Florida Receives a ‘D’ for Oral Health

***UPDATED: June 26, 2013*** The state of Florida is back in dentistry news, and unfortunately, it’s still bleak.  According to a new Pew Children’s Dental Campaign report, the sunshine state has the worst rate of any other state for Medicaid covered children receiving regular dental care.  In the period analyzed (2011), more than 75% of Florida’s children were affected.  Statistically, low-income children are 30% less likely to receive regular dental care, which many cite as the reason why those same kids are almost twice as likely to develop cavities as their wealthier counterparts.  The state of Florida has ranked near the bottom years when it comes to providing dental care to its poorest residents, resulting in an increase in emergency-room expenses and poor school attendance. Frank Catalanotto, professor at the University Of Florida College Of Dentistry, believes the problem stems from the fact that only 15% of Florida dentists accept Medicaid patients, due to the states exceptionally low Medicaid reimbursement rates and the complexity of paper work necessary to participate in the federally funded insurance plan.  Members of the Florida Oral Health Workforce Group are currently working with state Medicaid administrators to remedy the problem.

According to a recent Pew Children’s Dental Campaign Report, the state of Florida has improved their grade from an F to a D.  The national report was focused primarily on children’s access to sealants, which vastly improved for Florida residents after a law was passed allowing dental hygienists to perform the routine application without a dentist exam, just two years ago.  Details of the report and responses from dental experts in Florida were reported in the online newspaper, Ocala.com, article, “Fla. Improves dental grade from ‘F’ to ‘D’.”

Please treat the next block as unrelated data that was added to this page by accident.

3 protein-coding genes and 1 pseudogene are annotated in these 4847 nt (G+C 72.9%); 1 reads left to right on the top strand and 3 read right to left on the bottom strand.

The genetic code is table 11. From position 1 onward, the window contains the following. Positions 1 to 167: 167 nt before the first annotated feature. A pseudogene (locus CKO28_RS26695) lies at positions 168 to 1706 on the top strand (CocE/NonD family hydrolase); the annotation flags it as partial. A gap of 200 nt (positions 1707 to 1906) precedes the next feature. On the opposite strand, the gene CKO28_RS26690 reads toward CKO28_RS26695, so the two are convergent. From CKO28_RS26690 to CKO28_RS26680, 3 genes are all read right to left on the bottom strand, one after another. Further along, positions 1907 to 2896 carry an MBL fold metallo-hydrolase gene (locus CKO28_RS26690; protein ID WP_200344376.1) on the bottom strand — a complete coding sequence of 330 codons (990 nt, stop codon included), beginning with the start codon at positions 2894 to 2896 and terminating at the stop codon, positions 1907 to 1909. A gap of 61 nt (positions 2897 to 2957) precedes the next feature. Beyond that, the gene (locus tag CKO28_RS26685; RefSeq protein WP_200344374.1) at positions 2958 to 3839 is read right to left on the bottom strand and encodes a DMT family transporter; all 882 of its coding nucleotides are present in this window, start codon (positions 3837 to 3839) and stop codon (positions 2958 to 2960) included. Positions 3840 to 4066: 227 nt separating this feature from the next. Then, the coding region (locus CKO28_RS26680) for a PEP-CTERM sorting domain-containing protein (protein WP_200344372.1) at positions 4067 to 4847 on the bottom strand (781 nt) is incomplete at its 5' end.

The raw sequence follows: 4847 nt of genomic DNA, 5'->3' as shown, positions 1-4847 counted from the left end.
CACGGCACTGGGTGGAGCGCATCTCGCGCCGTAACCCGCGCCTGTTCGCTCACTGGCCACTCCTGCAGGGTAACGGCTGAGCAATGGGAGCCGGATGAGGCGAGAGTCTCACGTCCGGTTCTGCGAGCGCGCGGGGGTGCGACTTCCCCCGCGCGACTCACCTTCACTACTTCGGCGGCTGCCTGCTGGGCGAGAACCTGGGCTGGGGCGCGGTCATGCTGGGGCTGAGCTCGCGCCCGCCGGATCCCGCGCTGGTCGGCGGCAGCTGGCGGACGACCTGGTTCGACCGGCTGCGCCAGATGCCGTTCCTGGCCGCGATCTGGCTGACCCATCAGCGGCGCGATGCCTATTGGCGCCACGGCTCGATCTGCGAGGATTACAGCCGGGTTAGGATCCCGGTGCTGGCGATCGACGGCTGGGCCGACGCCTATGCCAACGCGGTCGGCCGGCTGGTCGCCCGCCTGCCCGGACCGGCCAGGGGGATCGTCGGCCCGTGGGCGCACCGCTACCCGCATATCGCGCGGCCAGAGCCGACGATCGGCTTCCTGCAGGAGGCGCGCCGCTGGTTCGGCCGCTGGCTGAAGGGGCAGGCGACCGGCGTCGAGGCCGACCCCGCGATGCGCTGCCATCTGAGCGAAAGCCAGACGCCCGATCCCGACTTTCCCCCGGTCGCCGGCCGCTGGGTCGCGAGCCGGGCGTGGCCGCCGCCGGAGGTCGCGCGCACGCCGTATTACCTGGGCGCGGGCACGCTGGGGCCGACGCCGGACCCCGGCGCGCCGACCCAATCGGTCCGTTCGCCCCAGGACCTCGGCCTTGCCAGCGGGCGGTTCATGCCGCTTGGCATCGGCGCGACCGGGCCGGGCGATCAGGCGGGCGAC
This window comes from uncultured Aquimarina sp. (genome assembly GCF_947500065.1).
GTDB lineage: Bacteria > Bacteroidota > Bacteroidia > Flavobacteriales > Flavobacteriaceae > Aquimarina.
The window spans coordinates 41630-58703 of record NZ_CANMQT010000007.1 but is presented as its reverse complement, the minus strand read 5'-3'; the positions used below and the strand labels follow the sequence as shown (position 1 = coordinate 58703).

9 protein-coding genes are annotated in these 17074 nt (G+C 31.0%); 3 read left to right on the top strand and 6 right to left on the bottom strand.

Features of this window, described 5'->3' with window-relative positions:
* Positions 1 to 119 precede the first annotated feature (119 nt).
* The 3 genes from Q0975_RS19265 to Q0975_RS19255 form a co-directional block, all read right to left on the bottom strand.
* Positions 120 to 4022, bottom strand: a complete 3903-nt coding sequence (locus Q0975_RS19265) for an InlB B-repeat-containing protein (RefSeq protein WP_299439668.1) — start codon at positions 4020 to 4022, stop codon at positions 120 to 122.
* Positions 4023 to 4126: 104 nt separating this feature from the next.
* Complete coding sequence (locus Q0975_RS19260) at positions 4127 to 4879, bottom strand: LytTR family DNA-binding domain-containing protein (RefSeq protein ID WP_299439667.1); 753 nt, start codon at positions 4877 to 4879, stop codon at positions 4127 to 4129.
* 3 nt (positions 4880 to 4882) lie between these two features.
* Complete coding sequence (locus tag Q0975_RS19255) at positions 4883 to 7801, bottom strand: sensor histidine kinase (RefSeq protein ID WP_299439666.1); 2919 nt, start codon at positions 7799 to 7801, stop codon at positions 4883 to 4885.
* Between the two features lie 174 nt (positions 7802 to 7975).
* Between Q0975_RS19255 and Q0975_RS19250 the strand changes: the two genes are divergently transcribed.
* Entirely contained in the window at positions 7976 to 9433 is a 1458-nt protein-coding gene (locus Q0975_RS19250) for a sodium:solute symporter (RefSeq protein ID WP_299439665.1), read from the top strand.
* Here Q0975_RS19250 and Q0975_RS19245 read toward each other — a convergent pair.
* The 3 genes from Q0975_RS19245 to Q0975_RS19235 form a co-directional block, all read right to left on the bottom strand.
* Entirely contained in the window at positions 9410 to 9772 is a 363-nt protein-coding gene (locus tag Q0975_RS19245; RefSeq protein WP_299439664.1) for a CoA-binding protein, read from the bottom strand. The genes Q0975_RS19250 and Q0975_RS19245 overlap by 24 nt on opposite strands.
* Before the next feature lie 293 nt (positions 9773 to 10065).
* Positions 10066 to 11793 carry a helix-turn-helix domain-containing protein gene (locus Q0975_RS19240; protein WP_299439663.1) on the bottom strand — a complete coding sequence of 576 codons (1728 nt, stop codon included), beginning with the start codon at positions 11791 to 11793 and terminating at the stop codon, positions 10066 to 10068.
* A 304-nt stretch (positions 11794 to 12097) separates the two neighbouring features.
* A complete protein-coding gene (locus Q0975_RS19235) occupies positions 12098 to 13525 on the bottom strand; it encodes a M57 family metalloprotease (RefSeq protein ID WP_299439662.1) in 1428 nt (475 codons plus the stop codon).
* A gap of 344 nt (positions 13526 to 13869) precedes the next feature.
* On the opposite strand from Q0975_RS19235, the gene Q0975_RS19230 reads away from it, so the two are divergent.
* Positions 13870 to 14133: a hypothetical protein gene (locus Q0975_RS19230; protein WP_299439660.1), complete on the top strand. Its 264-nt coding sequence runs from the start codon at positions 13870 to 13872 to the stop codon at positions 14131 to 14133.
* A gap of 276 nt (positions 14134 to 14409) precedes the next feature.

Sealants, the plastic moldings applied to the molars of children around the age of 8, are comparable to immunizations in the dental world, according to Ashley Carr, spokeswoman for the Florida Department of Health.  Because molars, the back teeth used for chewing, are susceptible to cavities, they are targeted early on with preventative treatments, such as sealants (for more information on sealants, see my earlier article, “Sealants: A Simple Way to Prevent Cavities”).  Apparently, 32 out of Florida’s 67 county health departments are currently offering sealant programs in schools; however the needs of high-needs areas are still not being met.  Because the school-based programs reached less than 25% of the neediest schools, the state received a D grade in the Pew report.  Additionally, Florida is one of only 9 states that has never collected data to contribute to the National Oral Health Surveillance System.  According to Dr. Scott Tomar, a professor of community dentistry and behavioral science at the University of Florida, the only reason the state didn’t receive another ‘F’ is because the state did pass the Dental Practice Act, allowing hygienists to place sealants.  And because the sunshine state is notorious for bad Medicaid reimbursements, few dentists accept participants, decreasing access further.

The report wasn’t all bad, as some experts see the information as a rallying cry for improvement.  Additionally, the study did find that 78% of Floridians have fluoridated water, which has been consistently proven to improve oral health, a definite positive.  Roderick King, executive director of the Florida Public Health Institute, believes that working together at the local level can improve the situation greatly.  For example, King points out that every child is required to have a physical exam to go to school, but not an oral health exam.  There is potential there to shift the public perception of oral health, and prioritize the importance of maintaining good oral hygiene.  The Pew Report awarded majority of states the grade of C, D, and F, while only five states received an A: Maine, New Hampshire, Wisconsin, Alaska, and North Dakota.

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